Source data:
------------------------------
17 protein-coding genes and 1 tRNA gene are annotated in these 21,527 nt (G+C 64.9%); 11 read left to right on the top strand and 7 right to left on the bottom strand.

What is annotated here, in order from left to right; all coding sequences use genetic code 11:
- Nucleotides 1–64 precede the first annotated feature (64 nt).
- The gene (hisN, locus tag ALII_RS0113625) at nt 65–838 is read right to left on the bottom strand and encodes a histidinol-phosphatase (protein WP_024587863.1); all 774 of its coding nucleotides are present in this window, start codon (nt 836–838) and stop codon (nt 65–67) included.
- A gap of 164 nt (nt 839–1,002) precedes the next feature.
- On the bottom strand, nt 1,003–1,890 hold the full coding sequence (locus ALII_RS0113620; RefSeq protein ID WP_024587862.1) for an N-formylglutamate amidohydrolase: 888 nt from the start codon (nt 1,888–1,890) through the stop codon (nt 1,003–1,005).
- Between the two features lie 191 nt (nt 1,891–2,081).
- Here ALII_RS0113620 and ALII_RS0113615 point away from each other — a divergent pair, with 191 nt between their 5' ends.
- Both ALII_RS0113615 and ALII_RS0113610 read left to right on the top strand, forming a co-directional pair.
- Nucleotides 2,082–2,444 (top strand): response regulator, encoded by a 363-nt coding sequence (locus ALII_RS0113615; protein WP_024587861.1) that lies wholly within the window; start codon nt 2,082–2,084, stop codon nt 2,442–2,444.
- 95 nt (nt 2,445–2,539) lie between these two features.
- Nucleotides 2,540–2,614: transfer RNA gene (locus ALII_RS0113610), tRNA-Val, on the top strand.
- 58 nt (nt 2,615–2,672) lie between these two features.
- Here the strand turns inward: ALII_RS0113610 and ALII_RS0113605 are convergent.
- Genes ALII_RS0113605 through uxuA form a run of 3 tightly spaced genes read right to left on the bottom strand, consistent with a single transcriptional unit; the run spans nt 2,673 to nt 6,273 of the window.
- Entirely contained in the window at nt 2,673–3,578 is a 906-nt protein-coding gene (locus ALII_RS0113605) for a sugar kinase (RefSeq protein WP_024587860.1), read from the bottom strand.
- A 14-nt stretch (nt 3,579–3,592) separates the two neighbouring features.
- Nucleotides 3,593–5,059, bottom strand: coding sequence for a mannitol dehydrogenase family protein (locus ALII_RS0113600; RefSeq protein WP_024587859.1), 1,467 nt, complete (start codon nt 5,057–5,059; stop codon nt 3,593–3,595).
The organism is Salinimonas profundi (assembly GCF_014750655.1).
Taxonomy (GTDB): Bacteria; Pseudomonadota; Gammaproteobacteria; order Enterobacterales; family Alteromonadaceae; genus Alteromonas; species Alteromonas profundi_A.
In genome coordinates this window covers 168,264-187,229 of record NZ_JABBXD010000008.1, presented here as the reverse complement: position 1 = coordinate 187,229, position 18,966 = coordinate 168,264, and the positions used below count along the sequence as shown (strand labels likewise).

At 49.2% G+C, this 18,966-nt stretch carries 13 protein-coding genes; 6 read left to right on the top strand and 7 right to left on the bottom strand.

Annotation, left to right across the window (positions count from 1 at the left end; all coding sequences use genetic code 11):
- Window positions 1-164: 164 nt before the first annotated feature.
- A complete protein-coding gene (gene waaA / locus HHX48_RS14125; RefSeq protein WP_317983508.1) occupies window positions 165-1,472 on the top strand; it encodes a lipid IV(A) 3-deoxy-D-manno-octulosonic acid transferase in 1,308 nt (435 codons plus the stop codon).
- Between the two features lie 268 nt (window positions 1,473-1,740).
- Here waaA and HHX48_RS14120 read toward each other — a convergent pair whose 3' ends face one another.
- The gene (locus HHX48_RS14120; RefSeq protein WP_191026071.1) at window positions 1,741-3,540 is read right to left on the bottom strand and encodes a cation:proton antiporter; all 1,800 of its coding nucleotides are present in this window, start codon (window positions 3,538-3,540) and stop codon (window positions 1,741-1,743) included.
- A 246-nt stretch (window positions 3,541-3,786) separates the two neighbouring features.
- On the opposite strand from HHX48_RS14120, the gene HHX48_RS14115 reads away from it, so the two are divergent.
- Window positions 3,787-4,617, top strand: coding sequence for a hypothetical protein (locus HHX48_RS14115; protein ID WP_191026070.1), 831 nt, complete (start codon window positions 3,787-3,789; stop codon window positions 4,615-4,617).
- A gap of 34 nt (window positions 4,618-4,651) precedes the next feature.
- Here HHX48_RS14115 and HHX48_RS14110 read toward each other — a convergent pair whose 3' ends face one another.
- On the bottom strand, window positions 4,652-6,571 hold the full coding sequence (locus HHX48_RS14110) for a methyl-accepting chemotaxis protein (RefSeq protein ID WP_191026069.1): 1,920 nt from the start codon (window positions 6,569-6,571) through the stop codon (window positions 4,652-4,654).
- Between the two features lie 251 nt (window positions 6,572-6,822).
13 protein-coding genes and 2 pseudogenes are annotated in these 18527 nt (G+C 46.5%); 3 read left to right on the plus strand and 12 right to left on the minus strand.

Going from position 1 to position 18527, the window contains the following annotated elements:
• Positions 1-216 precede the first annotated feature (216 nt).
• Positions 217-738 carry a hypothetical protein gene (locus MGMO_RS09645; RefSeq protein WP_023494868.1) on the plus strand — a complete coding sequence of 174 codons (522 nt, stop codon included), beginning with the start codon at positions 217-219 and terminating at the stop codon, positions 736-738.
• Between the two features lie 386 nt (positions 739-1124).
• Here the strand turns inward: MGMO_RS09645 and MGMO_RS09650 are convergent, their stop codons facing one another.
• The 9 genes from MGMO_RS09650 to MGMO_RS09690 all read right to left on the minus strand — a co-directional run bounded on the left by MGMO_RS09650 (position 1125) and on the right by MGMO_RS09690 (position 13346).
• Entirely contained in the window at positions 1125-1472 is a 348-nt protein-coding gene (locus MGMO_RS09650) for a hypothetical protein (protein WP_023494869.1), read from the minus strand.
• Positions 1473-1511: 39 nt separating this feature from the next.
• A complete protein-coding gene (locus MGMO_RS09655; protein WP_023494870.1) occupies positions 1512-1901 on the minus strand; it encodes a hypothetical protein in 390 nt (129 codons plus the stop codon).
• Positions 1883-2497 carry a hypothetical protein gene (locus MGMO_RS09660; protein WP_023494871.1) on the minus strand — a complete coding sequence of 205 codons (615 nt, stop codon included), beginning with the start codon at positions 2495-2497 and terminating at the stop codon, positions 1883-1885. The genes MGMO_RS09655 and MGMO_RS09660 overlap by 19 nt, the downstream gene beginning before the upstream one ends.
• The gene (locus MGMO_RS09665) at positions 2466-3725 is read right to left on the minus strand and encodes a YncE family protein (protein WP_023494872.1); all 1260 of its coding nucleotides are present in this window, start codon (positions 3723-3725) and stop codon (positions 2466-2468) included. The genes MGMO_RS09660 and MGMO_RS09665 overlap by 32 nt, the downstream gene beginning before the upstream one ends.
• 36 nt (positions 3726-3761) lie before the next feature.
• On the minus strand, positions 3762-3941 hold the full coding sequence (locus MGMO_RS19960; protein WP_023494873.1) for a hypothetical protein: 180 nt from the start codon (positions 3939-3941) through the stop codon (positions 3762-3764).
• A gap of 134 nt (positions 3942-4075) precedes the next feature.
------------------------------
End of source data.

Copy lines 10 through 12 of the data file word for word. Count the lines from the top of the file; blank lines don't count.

- Nucleotides 2,082–2,444 (top strand): response regulator, encoded by a 363-nt coding sequence (locus ALII_RS0113615; protein WP_024587861.1) that lies wholly within the window; start codon nt 2,082–2,084, stop codon nt 2,442–2,444.
- 95 nt (nt 2,445–2,539) lie between these two features.
- Nucleotides 2,540–2,614: transfer RNA gene (locus ALII_RS0113610), tRNA-Val, on the top strand.